When Hereditary Prince Ernst August of Hanover appeared at Schloss Marienburg on December 12, he looked relieved as he joined others in front of the castle's Christmas tree.
The 35-year-old prince was about to make his last appearance as the owner of Schloss Marienburg, once the summer home of his ancestors. The castle was for Ernst August's great-great-great-grandmother, Queen Marie, the consort of King Georg V, the last king of Hanover.
Schloss Marienburg has been a cultural albatross around Ernst August's neck. He and his wife, Ekaterina and their daughter Elisabeth, do not have live at the castle and live in Hanover. The Hereditary Princess expects a second child in the spring.
In the front of the Christmas tree in the Knights' Hall, Prince Ernst August told his guests "Today is very important for my family. We have found a good solution to keep the castle and its inventory permanently for the public --that has always been a matter of the heart."
The prince had agreed to see Schloss Marienburg to the State Ministry of Science and Culture for Lower Saxony for the nominal sum of one Euro.
The agreement would also allow the state museum in Hannover to purchase furniture and artwork for two million euros, allowing for the art and furniture to remain at the schloss.
Prince Ernst August said he would set up a charitable foundation that would include furniture and artwork worth 6 million euros.
The cost of maintaining the castle has been a financial burden for Prince Ernst August, as the castle suffers from dry rot. The State Ministry announced it would invest more than 27 million euros in rehabilitation and maintenance.
Prince Ernst August's grandfather, Prince Ernst August, the eldest son of Prince Ernst August, Duke of Brunswick and Lüneburg, and Princess Viktoria Luise of Prussia, only daughter of Kaiser Wilhelm II, opened Schloss Marienburg to the public. Ernst August's father, Ernst August, inherited the schloss and other family properties following his father's death in 1987.
These properties were passed to the young prince in 2004 largely due to tax and financial reasons.
Although there were questions about the financial investment from the political opposition, the sale of the castle and the other financial obligations from the state government appeared to be final, a deal that pleased both sides.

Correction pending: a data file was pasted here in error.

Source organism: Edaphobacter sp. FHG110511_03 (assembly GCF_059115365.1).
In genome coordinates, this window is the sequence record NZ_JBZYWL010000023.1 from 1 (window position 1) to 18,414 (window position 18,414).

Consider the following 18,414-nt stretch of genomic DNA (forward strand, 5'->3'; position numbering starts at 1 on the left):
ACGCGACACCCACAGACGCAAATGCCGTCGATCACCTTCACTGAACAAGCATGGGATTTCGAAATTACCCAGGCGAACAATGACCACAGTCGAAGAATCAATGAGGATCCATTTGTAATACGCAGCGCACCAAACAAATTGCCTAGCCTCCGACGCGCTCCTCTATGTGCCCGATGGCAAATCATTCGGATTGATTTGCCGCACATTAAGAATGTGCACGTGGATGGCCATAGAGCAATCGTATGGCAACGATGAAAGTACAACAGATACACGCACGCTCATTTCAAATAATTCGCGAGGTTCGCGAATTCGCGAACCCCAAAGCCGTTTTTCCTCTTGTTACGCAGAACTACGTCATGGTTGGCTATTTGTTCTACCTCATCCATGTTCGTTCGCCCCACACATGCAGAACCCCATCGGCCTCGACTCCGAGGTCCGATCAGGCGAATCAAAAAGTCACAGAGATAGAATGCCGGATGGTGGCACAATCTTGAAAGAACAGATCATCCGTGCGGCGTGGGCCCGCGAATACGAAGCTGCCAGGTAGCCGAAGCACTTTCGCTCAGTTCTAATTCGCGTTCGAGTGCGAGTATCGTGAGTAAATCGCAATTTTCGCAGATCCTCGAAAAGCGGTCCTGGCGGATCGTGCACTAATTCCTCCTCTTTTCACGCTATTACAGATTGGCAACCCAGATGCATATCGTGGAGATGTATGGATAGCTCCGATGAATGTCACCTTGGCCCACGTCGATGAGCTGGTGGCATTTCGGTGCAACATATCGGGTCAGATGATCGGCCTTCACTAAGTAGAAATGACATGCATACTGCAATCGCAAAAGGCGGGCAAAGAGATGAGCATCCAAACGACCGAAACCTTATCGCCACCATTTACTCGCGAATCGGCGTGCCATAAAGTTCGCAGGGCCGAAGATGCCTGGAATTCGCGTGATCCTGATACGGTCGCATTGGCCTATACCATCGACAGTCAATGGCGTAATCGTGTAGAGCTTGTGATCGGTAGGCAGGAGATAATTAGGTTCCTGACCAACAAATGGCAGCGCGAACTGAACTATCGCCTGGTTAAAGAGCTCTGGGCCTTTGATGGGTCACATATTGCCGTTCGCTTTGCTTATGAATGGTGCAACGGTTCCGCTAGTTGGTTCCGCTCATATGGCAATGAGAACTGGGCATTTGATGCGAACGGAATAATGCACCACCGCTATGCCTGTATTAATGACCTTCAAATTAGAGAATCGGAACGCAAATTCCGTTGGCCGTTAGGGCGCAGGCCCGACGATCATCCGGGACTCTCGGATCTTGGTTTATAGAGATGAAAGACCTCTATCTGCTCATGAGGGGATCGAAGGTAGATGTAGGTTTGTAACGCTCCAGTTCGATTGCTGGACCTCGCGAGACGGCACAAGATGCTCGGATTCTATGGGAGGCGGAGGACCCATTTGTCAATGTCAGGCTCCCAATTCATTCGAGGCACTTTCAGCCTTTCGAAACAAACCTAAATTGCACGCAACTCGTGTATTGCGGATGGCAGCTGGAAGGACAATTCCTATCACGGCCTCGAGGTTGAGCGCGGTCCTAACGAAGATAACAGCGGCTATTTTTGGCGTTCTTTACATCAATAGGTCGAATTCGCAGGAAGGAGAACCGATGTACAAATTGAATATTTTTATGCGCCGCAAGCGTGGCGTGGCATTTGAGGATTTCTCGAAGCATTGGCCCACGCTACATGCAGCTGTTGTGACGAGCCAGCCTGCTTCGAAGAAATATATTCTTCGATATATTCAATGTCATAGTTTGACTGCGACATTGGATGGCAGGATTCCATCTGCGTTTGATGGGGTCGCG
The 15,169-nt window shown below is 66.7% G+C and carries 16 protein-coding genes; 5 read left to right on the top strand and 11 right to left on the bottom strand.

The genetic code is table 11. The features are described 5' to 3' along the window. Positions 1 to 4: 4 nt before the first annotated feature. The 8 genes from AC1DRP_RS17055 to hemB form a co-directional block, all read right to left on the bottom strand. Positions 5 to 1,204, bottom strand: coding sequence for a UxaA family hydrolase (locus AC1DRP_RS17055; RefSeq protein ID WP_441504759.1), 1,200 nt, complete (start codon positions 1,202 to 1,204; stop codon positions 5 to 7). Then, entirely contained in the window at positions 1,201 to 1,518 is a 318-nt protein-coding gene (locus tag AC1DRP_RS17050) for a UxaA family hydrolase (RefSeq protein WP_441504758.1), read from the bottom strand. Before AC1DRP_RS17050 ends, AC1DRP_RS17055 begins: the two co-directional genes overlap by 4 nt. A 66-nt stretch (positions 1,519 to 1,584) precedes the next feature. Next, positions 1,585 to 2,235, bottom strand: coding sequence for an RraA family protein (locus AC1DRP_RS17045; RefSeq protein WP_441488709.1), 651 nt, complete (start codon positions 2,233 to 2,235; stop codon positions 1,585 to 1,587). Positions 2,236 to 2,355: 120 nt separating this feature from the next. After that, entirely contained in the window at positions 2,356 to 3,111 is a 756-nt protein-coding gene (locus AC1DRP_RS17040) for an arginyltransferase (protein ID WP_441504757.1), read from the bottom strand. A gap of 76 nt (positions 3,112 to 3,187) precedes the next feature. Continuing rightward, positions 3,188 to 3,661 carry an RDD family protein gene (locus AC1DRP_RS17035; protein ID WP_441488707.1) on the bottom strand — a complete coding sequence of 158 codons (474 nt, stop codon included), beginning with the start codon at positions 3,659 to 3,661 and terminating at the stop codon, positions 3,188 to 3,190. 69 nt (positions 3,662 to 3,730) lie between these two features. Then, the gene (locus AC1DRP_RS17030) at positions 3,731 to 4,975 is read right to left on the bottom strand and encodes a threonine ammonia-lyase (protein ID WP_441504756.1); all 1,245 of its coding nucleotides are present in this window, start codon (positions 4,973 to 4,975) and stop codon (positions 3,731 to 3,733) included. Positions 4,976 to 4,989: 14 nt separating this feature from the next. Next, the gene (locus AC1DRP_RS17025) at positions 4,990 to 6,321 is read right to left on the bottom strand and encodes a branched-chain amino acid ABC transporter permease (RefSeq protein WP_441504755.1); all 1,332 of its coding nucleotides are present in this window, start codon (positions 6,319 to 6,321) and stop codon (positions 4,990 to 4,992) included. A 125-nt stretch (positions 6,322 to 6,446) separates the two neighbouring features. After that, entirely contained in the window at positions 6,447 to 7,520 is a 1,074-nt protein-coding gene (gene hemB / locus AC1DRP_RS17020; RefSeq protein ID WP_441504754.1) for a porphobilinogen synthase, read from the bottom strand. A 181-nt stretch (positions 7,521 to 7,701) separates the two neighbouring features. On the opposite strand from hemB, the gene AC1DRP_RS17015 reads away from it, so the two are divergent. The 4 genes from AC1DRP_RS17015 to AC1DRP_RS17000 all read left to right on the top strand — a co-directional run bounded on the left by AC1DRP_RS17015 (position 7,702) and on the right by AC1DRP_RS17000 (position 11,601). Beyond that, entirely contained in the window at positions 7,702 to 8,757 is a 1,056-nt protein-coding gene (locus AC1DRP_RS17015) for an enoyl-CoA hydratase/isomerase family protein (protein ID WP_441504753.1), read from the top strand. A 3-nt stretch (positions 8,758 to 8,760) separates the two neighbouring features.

Only a few days after the announcement, a patrimonial spanner was thrown into the deal. Papa decided that the deal was not legitimate and claimed that his elder son had acted with "gross indignation" in his negotiations with the Kosterklammer. He declared the deal invalid, claiming that his son had negotiated without his knowledge.
The decision in 2004 to turn over the family properties to his then 22-year-old son led to the young Ernst August taking on a large debt. He made the decision to sell off 44 million euros worth of family treasures to pay off the debts and restore Schloss Marienburg.
Although Papa tried to withdraw his gift to his son in 2017, the younger Prince is the listed in the land register as the official owner of the properties.
The day after the announcement of the sale, Papa sent a letter to Lower Saxony, which decided to put the sale on hold.
Prince Ernst August, jr., believes that he will win this battle. He told one newspaper that a "comprehensive inheritance review came to a clear conclusion. There is no doubt that I am in every way entitled to conclude the proposed contracts in all matters relating to the real estate and its inventory. There is no reason for speculation to the contrary. Only I am listed in the land register. There have been no changes. The legal situation is crystal clear. I am allowed to sell the Schloss. The deadlines for my father to recover the property have long since expired."
The putative sale remains on hold for now.
"I am happy to dispel any misunderstandings and unreasonable concerns. I am in direct contact with the state government."